A few months back, I revealed some movie franchises I’ve mostly overlooked; among them, the James Bond franchise, of which I’d seen only two films — and only one of them a canonical entry. I resolved at the time to start remedying this lack, starting in 2013, by going through all the entries in the series in chronological order — even the few I’ve seen before, even the non-canonical entries — so as to have a proper perspective on the growth and development of the series. The reviews will come sporadically throughout the year (and possibly into next year), but they start today with a decidedly odd entry in the series.
Due to some of the little quirks of the property rights, the very first portrayal of James Bond is actually a non-canonical entry. 1954’s Casino Royale was a live performance on the anthology series Climax!; such a thing could easily have been lost, but fortunately it was preserved, and MGM — knowing full well that their fans could be obsessive — included it as a bonus feature on the DVD for the similarly non-canonical 1967 parody version of Casino Royale. Watching this film is an interesting experience, as even somebody whose knowledge of James Bond mostly comes from pop-culture references will recognize this as being very different from the standards of the series.
“Do you expect me to talk?”
“No, Mister Bond, I expect you to bathe; you’re a bit ripe.”
The story in Casino Royale is fairly simple. James Bond is at the casino on assignment; a Soviet agent known as Le Chiffre (among similar code names) is there trying to earn back a small fortune he has lost before his supervisors kill him over it, and Bond is there to prevent him from winning it back. The fateful duel will take place at the baccarat table. As the show was performed and broadcast live — and had a run time of just under an hour — the format and the story are affected by the medium. William Lundigan, the host of Climax!, provides a brief intro, talking about the dangers of spying and the risks of gambling. Then the show begins, taking the form of a three-act play. Special effects are limited to a few gun shots, and action sequences to a few brief fist fights; most of the film takes place as the small cast engages in intrigue around the hotel, or as they sit down at the baccarat table. The baccarat sequence is unfortunately not terribly interesting, despite how important it is. It’s a little hard to follow and harder to be engaged in it when it appears to be just a game of pure chance, at least if one is (as I am) unfamiliar with the rules. There’s a scene in which Bond explains the game to his colleague, but it doesn’t help to dispel the tedium of watching the game.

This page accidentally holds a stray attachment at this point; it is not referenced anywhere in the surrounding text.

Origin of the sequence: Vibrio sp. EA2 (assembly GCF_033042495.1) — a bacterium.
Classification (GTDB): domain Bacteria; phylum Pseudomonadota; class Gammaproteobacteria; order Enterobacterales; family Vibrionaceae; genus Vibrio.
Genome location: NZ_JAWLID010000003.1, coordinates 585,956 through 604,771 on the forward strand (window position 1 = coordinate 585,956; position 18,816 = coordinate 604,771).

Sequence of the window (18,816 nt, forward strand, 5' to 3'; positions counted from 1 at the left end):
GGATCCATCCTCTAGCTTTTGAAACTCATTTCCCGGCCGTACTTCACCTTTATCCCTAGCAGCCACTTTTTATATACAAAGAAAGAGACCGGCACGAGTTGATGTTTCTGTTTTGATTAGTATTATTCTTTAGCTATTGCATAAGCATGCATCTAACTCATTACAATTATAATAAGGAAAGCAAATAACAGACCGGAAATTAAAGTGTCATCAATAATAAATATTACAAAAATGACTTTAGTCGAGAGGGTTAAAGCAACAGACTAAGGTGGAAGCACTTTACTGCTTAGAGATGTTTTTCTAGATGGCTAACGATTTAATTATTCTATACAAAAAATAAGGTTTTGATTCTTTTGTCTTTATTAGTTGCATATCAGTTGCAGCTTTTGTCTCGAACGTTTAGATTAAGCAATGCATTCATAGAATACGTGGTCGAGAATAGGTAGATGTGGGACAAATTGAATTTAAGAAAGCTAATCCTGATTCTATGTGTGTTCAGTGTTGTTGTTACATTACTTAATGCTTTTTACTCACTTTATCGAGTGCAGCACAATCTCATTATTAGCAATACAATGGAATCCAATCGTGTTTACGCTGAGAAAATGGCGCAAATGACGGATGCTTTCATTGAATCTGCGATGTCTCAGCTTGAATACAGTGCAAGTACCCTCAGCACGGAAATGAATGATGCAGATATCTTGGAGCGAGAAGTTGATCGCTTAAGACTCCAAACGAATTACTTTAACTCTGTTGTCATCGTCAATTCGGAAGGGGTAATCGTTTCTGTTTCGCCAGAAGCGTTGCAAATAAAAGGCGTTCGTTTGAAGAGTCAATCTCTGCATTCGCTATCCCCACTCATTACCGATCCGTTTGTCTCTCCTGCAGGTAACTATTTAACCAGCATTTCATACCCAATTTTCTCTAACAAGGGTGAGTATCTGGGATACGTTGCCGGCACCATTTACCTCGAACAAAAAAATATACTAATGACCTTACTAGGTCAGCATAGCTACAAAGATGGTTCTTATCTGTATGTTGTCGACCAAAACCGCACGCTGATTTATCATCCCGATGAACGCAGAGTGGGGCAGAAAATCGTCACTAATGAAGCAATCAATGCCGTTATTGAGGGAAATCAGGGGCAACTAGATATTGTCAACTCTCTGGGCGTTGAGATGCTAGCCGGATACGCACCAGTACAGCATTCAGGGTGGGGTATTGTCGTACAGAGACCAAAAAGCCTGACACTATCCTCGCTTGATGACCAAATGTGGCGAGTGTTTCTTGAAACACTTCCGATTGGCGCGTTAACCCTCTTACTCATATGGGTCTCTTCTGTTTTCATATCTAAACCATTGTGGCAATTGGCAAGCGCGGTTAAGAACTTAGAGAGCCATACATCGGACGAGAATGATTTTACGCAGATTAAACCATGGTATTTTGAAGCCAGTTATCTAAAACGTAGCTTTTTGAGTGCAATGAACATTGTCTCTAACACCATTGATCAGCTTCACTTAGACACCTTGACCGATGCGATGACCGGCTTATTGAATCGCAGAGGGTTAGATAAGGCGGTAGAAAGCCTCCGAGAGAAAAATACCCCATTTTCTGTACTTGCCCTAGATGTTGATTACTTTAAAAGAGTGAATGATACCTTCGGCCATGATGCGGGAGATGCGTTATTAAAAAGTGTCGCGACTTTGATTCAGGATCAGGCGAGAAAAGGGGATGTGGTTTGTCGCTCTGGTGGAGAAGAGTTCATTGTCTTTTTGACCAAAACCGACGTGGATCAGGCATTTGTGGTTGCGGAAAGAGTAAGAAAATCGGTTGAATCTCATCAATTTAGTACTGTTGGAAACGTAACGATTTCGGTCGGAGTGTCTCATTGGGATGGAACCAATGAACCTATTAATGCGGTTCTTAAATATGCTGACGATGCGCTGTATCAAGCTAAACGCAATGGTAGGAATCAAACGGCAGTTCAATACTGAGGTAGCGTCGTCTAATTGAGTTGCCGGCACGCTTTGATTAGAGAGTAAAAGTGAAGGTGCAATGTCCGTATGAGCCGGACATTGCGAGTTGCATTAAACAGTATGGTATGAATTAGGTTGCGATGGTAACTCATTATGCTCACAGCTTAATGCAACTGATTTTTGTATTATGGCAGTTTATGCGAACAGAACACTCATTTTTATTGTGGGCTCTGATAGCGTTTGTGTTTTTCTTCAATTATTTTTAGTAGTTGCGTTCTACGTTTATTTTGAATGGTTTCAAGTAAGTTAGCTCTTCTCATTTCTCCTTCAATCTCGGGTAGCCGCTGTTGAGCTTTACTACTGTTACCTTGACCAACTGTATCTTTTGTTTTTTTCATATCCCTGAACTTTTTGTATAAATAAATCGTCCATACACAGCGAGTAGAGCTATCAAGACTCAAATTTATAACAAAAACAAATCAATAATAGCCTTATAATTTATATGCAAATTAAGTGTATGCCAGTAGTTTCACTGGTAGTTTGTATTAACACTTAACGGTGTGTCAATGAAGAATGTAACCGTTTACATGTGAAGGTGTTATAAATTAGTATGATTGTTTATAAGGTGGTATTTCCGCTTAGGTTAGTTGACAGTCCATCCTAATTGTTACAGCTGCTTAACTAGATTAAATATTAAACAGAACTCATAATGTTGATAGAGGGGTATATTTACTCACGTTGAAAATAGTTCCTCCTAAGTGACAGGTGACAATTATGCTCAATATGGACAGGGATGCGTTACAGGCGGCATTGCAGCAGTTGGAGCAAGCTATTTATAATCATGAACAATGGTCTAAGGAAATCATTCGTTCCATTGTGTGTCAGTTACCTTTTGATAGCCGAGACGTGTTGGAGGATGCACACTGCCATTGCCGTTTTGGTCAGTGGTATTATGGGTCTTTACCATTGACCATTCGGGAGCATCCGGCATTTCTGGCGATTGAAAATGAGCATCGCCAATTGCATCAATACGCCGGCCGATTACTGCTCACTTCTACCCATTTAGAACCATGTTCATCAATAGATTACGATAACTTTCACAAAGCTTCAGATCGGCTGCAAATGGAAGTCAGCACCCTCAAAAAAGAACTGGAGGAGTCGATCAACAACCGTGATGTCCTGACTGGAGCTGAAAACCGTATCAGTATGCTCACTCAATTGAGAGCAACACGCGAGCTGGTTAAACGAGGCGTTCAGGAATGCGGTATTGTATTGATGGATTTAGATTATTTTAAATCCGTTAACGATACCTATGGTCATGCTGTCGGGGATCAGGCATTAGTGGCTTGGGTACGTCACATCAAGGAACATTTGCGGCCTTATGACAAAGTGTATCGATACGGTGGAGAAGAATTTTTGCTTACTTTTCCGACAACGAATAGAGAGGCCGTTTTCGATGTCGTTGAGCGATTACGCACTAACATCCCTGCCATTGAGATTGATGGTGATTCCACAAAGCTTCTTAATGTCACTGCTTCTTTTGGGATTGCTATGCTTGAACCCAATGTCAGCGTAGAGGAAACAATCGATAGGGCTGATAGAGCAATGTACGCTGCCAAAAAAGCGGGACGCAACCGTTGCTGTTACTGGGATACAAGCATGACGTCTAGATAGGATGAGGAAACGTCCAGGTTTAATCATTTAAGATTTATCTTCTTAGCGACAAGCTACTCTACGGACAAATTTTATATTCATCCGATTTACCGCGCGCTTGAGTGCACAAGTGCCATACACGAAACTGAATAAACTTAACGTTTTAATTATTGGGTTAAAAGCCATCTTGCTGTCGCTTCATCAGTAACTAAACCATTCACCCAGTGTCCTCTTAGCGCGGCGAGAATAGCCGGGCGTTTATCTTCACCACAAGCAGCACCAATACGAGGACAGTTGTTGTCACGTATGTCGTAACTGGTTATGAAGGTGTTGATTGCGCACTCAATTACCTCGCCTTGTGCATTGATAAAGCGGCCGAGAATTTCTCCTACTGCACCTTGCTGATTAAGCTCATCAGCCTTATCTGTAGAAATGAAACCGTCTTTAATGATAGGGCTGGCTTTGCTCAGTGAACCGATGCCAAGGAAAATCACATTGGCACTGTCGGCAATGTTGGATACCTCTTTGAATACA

“Hit me.” “Can we shoot him instead? It’d be more fun.”
Besides the reduced action, there are a few other traditional elements of a James Bond film that aren’t yet present. There’s no M giving orders, and no Q providing interesting gadgets — the only interesting gadget is a cane gun used by one of the villains. Also, James Bond — who goes by Jimmy — is an American agent for the “Combined Intelligence Agency”. He’s still smooth, but it’s a casual American smoothness rather than suave British sophistication. In a lot of ways, his MI6 counterpart Clarence Leiter (Michael Pate) — who acts as Bond’s handler on the mission — fits the image of James Bond more than Bond himself does, though he’s a bit more of a bureaucratic type. Barry Nelson’s performance as Bond is thus a little difficult to judge — he’s not playing the kind of Bond that today’s viewers would expect, yet it can’t really be held against him, as he didn’t write the script. Nelson is quite believable as a 1950’s-era American spy, it’s just that this feels out of place for James Bond, even to somebody with limited exposure to the character.
Pate, for his part, performs admirably well as Leiter. The scene with the two of them, where Leiter explains Bond’s mission and Bond provides cover by explaining baccarat, feels natural and unforced. Linda Christian plays the first-ever Bond girl as Valerie Mathis, an agent of Le Chiffre who has a past with “Jimmy”. The chemistry between Christian and Nelson isn’t as convincing as in a lot of film relationships, but it isn’t as bad as some either. It gets the job done, but it’s actually possible for the audience to believe Bond when he says he doesn’t care if Le Chiffre’s men kill her.
“Make it quick, I don’t want the funeral to interfere with my travel plans.”
Le Chiffre himself is played by Peter Lorre, who is easily the highlight of the program. Even though Lorre isn’t quite bringing his A-game here — he doesn’t seem as energetic as he does in other pictures — he is still very entertaining as the villain, and feels like a natural fit for the character. He’s calm, in control, and nonchalantly odious. Though there are sadly no elaborate death traps in Casino Royale, it’s easy to picture Lorre’s character devising several. It’s enough to make a person wish that Lorre could have been the villain in a real entry in the series, one that could have given him proper room to use his talents.
Casino Royale is an odd entry in the James Bond series, and not just because of its non-canonical status. It’s light on action, light on style. It isn’t as exciting as one would hope it would be. It’s reasonably entertaining but it’s likely that only die-hard Bond fans will want to check it out, and then primarily for the novelty factor.